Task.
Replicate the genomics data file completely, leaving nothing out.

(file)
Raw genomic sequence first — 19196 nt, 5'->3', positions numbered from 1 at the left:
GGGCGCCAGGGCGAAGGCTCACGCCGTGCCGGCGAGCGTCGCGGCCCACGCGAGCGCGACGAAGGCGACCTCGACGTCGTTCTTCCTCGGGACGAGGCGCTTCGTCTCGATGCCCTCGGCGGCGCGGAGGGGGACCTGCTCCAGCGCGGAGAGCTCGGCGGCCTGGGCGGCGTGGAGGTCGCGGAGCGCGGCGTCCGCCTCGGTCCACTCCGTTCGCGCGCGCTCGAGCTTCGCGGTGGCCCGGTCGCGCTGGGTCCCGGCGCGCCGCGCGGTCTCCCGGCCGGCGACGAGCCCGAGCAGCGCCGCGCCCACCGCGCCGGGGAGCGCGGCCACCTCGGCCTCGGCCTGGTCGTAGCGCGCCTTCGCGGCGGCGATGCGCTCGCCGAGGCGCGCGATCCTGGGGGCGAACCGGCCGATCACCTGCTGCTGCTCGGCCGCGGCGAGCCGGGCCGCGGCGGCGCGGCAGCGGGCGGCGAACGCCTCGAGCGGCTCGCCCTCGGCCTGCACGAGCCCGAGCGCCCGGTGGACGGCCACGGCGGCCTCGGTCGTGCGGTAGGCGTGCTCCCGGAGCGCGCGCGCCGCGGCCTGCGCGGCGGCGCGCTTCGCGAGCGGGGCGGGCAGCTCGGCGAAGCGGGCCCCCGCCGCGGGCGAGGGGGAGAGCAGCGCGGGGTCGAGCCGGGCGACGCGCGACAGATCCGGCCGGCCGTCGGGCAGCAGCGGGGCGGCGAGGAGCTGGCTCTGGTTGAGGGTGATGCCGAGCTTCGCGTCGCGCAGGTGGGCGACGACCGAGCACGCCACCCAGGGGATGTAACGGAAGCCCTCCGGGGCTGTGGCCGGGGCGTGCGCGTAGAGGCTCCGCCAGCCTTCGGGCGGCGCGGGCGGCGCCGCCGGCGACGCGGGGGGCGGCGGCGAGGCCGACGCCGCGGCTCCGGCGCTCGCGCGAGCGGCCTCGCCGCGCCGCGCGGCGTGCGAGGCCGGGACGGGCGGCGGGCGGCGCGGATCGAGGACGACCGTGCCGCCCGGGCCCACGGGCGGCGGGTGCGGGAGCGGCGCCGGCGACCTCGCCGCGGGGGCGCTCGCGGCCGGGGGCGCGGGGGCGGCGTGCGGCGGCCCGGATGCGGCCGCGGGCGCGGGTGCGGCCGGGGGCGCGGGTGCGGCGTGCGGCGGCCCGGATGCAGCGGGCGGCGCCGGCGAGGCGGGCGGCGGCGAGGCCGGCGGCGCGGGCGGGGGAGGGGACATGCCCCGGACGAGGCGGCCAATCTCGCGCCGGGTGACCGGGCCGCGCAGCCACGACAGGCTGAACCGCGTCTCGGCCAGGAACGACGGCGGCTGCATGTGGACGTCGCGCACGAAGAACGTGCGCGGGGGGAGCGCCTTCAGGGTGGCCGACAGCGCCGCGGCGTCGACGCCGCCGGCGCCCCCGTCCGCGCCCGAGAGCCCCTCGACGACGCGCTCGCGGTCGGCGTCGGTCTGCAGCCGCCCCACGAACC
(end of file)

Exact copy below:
Raw genomic sequence first — 19196 nt, 5'->3', positions numbered from 1 at the left:
GGGCGCCAGGGCGAAGGCTCACGCCGTGCCGGCGAGCGTCGCGGCCCACGCGAGCGCGACGAAGGCGACCTCGACGTCGTTCTTCCTCGGGACGAGGCGCTTCGTCTCGATGCCCTCGGCGGCGCGGAGGGGGACCTGCTCCAGCGCGGAGAGCTCGGCGGCCTGGGCGGCGTGGAGGTCGCGGAGCGCGGCGTCCGCCTCGGTCCACTCCGTTCGCGCGCGCTCGAGCTTCGCGGTGGCCCGGTCGCGCTGGGTCCCGGCGCGCCGCGCGGTCTCCCGGCCGGCGACGAGCCCGAGCAGCGCCGCGCCCACCGCGCCGGGGAGCGCGGCCACCTCGGCCTCGGCCTGGTCGTAGCGCGCCTTCGCGGCGGCGATGCGCTCGCCGAGGCGCGCGATCCTGGGGGCGAACCGGCCGATCACCTGCTGCTGCTCGGCCGCGGCGAGCCGGGCCGCGGCGGCGCGGCAGCGGGCGGCGAACGCCTCGAGCGGCTCGCCCTCGGCCTGCACGAGCCCGAGCGCCCGGTGGACGGCCACGGCGGCCTCGGTCGTGCGGTAGGCGTGCTCCCGGAGCGCGCGCGCCGCGGCCTGCGCGGCGGCGCGCTTCGCGAGCGGGGCGGGCAGCTCGGCGAAGCGGGCCCCCGCCGCGGGCGAGGGGGAGAGCAGCGCGGGGTCGAGCCGGGCGACGCGCGACAGATCCGGCCGGCCGTCGGGCAGCAGCGGGGCGGCGAGGAGCTGGCTCTGGTTGAGGGTGATGCCGAGCTTCGCGTCGCGCAGGTGGGCGACGACCGAGCACGCCACCCAGGGGATGTAACGGAAGCCCTCCGGGGCTGTGGCCGGGGCGTGCGCGTAGAGGCTCCGCCAGCCTTCGGGCGGCGCGGGCGGCGCCGCCGGCGACGCGGGGGGCGGCGGCGAGGCCGACGCCGCGGCTCCGGCGCTCGCGCGAGCGGCCTCGCCGCGCCGCGCGGCGTGCGAGGCCGGGACGGGCGGCGGGCGGCGCGGATCGAGGACGACCGTGCCGCCCGGGCCCACGGGCGGCGGGTGCGGGAGCGGCGCCGGCGACCTCGCCGCGGGGGCGCTCGCGGCCGGGGGCGCGGGGGCGGCGTGCGGCGGCCCGGATGCGGCCGCGGGCGCGGGTGCGGCCGGGGGCGCGGGTGCGGCGTGCGGCGGCCCGGATGCAGCGGGCGGCGCCGGCGAGGCGGGCGGCGGCGAGGCCGGCGGCGCGGGCGGGGGAGGGGACATGCCCCGGACGAGGCGGCCAATCTCGCGCCGGGTGACCGGGCCGCGCAGCCACGACAGGCTGAACCGCGTCTCGGCCAGGAACGACGGCGGCTGCATGTGGACGTCGCGCACGAAGAACGTGCGCGGGGGGAGCGCCTTCAGGGTGGCCGACAGCGCCGCGGCGTCGACGCCGCCGGCGCCCCCGTCCGCGCCCGAGAGCCCCTCGACGACGCGCTCGCGGTCGGCGTCGGTCTGCAGCCGCCCCACGAACC